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The normative case for and against the lex sportiva as expressed through contract/CAS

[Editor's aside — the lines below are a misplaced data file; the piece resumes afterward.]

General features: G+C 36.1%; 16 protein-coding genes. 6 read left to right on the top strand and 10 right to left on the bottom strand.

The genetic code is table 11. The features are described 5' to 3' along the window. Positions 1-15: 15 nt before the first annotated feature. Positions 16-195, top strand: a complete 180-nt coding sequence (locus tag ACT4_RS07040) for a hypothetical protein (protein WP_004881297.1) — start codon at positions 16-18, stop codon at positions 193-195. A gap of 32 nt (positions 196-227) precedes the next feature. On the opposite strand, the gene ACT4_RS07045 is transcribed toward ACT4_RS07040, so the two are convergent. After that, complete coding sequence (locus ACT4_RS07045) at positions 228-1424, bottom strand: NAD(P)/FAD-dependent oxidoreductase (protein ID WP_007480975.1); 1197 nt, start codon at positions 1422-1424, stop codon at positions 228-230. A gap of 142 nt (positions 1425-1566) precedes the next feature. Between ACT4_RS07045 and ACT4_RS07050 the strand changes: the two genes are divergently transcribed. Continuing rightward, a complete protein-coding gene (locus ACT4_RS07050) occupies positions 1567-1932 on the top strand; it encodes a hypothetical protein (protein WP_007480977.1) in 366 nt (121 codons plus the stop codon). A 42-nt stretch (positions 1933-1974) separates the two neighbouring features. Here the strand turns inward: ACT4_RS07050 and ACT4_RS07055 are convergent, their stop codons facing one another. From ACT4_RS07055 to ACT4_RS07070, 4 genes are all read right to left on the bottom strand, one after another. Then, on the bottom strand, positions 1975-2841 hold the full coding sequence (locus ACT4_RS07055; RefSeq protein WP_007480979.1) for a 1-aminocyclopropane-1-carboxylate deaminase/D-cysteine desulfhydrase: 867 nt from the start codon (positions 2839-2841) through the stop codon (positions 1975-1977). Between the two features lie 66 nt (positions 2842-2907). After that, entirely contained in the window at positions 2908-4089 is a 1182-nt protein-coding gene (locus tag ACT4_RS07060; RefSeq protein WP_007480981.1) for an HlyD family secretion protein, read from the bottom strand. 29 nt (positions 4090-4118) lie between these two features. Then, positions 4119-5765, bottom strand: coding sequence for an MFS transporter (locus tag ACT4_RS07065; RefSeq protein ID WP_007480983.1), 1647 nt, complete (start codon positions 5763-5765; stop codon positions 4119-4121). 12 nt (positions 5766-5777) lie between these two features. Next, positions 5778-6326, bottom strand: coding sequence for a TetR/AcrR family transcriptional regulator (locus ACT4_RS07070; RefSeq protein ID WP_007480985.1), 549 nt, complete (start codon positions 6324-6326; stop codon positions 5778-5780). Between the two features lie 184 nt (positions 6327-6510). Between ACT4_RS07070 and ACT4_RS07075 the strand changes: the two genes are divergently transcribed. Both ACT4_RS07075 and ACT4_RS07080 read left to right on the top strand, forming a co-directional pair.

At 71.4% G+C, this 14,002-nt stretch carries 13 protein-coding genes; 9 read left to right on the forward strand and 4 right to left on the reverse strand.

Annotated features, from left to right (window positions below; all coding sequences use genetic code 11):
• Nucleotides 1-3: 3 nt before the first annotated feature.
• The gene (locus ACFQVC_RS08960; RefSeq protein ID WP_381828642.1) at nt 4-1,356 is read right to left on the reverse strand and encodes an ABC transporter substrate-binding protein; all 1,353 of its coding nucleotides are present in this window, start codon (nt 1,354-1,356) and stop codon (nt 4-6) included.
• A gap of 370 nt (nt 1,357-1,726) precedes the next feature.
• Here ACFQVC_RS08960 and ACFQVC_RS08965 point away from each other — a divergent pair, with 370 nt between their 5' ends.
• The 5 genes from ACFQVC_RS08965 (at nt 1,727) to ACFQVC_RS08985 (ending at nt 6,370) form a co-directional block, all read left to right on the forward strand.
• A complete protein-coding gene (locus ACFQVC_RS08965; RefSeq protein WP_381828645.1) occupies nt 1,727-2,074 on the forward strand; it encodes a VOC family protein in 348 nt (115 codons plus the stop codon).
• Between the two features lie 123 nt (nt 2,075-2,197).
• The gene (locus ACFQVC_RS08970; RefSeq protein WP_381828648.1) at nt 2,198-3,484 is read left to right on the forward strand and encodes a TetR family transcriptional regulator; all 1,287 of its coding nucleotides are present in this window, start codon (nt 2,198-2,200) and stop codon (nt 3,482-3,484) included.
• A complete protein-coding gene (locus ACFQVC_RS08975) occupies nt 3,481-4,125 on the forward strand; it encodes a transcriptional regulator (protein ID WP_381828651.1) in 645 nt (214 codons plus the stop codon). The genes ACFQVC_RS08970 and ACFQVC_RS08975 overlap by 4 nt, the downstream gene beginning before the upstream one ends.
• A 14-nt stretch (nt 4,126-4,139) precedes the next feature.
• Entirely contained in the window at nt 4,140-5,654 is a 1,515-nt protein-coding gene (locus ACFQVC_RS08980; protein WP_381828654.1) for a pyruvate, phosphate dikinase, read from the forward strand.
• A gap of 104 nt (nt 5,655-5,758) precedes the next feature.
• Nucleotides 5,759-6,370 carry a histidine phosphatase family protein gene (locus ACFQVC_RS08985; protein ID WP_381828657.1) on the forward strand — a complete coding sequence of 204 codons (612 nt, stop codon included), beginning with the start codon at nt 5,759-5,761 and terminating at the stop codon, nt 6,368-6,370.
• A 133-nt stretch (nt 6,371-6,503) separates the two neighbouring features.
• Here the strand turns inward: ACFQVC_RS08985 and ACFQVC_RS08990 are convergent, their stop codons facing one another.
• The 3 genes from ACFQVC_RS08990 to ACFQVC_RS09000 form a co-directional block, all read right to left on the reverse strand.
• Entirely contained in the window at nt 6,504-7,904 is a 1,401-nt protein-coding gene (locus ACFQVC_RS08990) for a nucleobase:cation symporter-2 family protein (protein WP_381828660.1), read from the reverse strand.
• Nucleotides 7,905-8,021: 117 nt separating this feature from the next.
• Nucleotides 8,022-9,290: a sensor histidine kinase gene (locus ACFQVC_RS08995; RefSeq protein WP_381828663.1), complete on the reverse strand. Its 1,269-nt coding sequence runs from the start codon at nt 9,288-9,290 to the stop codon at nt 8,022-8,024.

The lex sportiva has acquired a high level of social and commercial significance as a system of global governance. Its rise is of great practical importance but it also commands considerable intellectual interest. It is not ‘law’ as conventionally understood, but it is private ordering of sorts and, as explained, it is able to claim a degree of autonomy from conventional state regulation. Examination of the lex sportiva deserves connection to broader literature on legal pluralism, for it reveals much about how interaction between different orders, each claiming different sources of authority and legitimacy, is managed.55 So, it has been argued, sports law should be of interest not only to sports lawyers.56 It tells us interesting things about how legal phenomena are associated with actors other than public authorities. It is the lex sportivas global and non-governmental character that serve as the intellectual keys to appraising its distinctive place in the system of norms that regulate sportTh The lex sportiva is frequently compared to the lex mercatoria, the body of rules deriving from custom and practice among merchants and open to application in preference to diverse local laws.58 This is to some extent helpful: it helps to push one’s imagination away from exclusive focus on systems of rule-making that are the preserve of public authorities. Indeed the CAS itself has chosen to make precisely this analogy. In AEKAthens and Slavia Prague it noted that, as a result of the transnational nature of sporting competitions, international federations have to reckon not only with their own statutes and the laws of their host country where the federation is incorporated but also with a set of unwritten legal principles with which they must comply built up especially through the arbitral settlement of disputes—‘a sort of lex mercatoria for sportsA9 [1] [2] [3] [4] [5] [6] [7]